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Café Innovation – Imitation is the sincerest form of flattery

When one of your biggest competitors joins you in a new race, you know your cause is a worthy one and that you are doing the right things for you have earned the earnest envy of those seeking to compete. If you are a customer who has been waiting for industry validation or endorsement before moving forward with SAP HANA then there is no better data point than the announcement from Oracle about the availability of what it calls its In-Memory machine.

When I saw the announcement on Feb 27 from Oracle, titled, “Oracle Announces the Availability of Oracle Exalytics In-Memory Machine,” it was not exactly a surprise because an announcement of its imminent arrival had been made by Oracle last October during their annual conference. However, the simple fact that it was indeed here made me go, “Hmmm!”  Of the things that make you go “Hmmm” this certainly ranked up there! Here’s why.

Back in January of 2010, Oracle CEO, Larry Ellison, famously said, “In-memory databases? Yes, SAP is going after this. We [Oracle] missed it and IBM missed it, and it’s good that SAP CEO Hasso [Plattner] and his five guys in a garage got it. It’s wacko.” (See Carolyn April’s article, Oracle’s Larry Being Larry (Ellison), from Jan 28, 2010, at: At that time Oracle gave the impression that there was no way that in-memory databases could supplant relational databases.

Well, fast-forward to the recent announcement from Oracle (, and you see that not only is Oracle embracing the In-Memory concept but is advertising its Exalytics offering as the “First Engineered System of In-Memory Decisions Support, Online Analytical Processing, Forecasting and Planning.”  That reflects a lot of pride in promoting their In-Memory credentials! This is especially noteworthy considering that the idea of In-Memory computing had been summarily dismissed not too long ago!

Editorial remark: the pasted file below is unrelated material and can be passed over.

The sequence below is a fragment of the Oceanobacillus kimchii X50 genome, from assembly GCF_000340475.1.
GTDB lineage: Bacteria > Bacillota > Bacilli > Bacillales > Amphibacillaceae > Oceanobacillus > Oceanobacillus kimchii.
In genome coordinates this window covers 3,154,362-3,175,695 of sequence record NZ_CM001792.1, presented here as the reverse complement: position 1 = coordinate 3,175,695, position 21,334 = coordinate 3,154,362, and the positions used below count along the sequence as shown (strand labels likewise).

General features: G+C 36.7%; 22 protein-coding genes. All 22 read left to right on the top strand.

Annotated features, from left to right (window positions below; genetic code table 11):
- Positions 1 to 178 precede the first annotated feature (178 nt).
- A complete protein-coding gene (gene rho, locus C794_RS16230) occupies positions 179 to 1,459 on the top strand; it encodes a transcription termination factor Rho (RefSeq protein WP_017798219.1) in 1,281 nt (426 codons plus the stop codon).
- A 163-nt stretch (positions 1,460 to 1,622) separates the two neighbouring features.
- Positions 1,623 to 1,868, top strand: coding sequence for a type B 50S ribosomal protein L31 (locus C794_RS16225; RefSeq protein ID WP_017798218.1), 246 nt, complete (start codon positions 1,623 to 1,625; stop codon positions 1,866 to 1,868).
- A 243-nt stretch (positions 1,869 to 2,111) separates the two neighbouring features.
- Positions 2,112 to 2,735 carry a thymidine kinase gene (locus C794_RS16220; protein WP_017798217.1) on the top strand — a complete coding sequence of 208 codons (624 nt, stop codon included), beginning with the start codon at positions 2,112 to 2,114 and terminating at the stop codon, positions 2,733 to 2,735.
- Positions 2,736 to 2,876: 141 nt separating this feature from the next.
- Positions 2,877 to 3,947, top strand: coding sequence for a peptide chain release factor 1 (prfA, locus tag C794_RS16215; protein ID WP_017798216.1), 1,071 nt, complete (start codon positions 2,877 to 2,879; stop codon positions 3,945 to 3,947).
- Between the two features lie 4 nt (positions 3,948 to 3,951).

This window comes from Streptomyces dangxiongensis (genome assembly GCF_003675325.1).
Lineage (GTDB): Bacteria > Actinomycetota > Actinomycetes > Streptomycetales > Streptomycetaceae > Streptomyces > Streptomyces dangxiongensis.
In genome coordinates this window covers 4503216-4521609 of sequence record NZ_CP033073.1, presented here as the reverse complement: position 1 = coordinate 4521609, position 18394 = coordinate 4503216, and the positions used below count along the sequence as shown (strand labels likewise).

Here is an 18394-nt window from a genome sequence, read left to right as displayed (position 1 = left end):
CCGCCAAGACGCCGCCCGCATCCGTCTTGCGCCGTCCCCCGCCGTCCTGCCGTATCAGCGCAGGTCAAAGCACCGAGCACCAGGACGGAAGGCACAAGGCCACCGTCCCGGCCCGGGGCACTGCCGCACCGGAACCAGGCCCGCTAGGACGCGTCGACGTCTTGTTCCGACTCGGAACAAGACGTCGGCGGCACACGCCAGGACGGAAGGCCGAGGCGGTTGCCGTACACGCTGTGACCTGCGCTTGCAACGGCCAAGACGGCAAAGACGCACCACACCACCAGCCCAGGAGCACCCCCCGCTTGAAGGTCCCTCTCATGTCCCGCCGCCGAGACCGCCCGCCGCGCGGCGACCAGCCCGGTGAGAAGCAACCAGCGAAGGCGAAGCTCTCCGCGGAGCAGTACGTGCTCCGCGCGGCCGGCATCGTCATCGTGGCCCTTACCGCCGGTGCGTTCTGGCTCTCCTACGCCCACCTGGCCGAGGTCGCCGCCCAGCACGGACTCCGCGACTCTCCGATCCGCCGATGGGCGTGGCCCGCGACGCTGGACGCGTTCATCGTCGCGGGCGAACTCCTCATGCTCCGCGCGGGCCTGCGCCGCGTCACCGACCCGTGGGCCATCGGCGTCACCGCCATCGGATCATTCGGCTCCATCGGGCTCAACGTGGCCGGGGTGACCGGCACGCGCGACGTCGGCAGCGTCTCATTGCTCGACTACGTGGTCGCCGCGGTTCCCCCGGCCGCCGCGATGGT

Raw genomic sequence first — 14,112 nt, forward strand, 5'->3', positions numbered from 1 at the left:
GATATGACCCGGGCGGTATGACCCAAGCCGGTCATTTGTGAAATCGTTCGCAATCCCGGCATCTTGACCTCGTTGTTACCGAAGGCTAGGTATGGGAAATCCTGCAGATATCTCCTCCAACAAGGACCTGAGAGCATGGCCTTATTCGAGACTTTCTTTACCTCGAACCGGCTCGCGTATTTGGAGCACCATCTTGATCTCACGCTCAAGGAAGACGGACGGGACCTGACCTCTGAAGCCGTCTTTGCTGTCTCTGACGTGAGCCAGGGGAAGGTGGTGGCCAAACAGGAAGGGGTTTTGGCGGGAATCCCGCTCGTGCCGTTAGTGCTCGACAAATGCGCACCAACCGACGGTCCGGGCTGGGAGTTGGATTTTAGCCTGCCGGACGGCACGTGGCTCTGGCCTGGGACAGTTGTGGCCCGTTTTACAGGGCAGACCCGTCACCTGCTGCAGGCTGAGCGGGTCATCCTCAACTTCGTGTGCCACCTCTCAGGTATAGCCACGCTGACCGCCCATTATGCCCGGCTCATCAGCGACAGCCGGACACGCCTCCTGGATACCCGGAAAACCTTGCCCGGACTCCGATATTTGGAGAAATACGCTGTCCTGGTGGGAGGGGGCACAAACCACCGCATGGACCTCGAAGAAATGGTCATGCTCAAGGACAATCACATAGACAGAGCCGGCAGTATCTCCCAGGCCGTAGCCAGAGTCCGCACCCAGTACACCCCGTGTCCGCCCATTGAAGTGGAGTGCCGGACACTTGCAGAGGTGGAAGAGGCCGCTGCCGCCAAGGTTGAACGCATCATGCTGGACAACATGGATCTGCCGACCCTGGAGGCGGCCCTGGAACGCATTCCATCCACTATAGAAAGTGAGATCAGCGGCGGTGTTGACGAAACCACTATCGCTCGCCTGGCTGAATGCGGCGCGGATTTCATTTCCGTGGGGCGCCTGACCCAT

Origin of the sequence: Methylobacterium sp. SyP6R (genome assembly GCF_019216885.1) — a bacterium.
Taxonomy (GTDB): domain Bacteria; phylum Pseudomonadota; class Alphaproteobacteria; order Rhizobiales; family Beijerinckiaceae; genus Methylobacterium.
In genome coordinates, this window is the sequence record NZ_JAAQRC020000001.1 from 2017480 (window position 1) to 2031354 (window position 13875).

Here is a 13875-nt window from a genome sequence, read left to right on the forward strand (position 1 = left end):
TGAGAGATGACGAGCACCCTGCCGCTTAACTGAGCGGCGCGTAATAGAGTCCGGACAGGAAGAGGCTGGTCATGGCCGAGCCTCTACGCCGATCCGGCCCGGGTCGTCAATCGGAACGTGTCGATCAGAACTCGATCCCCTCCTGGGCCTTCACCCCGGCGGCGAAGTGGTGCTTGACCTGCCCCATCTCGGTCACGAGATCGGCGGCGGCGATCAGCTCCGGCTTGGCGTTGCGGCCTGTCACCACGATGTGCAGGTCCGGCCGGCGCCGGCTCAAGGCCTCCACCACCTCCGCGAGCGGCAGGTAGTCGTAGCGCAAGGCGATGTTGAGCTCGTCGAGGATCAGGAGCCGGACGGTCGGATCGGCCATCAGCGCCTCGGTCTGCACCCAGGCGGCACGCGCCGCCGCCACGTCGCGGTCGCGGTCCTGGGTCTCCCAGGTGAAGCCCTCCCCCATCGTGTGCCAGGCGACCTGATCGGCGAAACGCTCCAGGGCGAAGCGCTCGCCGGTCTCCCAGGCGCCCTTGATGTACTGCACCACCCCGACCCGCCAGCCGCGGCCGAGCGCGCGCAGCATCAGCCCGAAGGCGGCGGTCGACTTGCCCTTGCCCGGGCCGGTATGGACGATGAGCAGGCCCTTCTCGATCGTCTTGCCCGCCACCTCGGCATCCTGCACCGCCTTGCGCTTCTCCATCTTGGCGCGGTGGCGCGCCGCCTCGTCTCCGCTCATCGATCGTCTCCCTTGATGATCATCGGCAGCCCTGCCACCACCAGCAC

I will not seek to pass judgment on the ability or quality of the Exalytics product, nor will I focus on the merits (or, otherwise) of its architectural design, or even debate how deeply is Oracle committed to In-Memory computing. I am thrilled solely because in the quest for the hearts and minds of customers who must deal with big data regularly, this turnabout from Oracle is a show of tremendous support for the whole notion of In-Memory computing as well as for the arguments in favor of it that SAP has been putting forth for the last several months. With growing traction in the marketplace as a result of increased value for customers adopting SAP HANA, Oracle’s official acknowledgment of the value of In-Memory computing is very timely.

Many organizations are leery of being early adopters of revolutionary technology (and, indeed SAP HANA could easily be described as being quite revolutionary), even though they might see value in it from a purely intellectual standpoint – they tend to straddle the fence a bit waiting to see how things turn out. However, once a concept is accepted in the marketplace, and it becomes an influence to reckon with, these organizations often get moving. If you are an organization that is not an early adopter of groundbreaking technology, perhaps now is the time to get off the fence and get moving. The market, including SAP’s competition, has responded with an endorsement of the values that are foundational to the notion of SAP HANA. Together with the ever-growing tribe of successful and satisfied SAP HANA customers this should be a strong indicator for you to take the next step.

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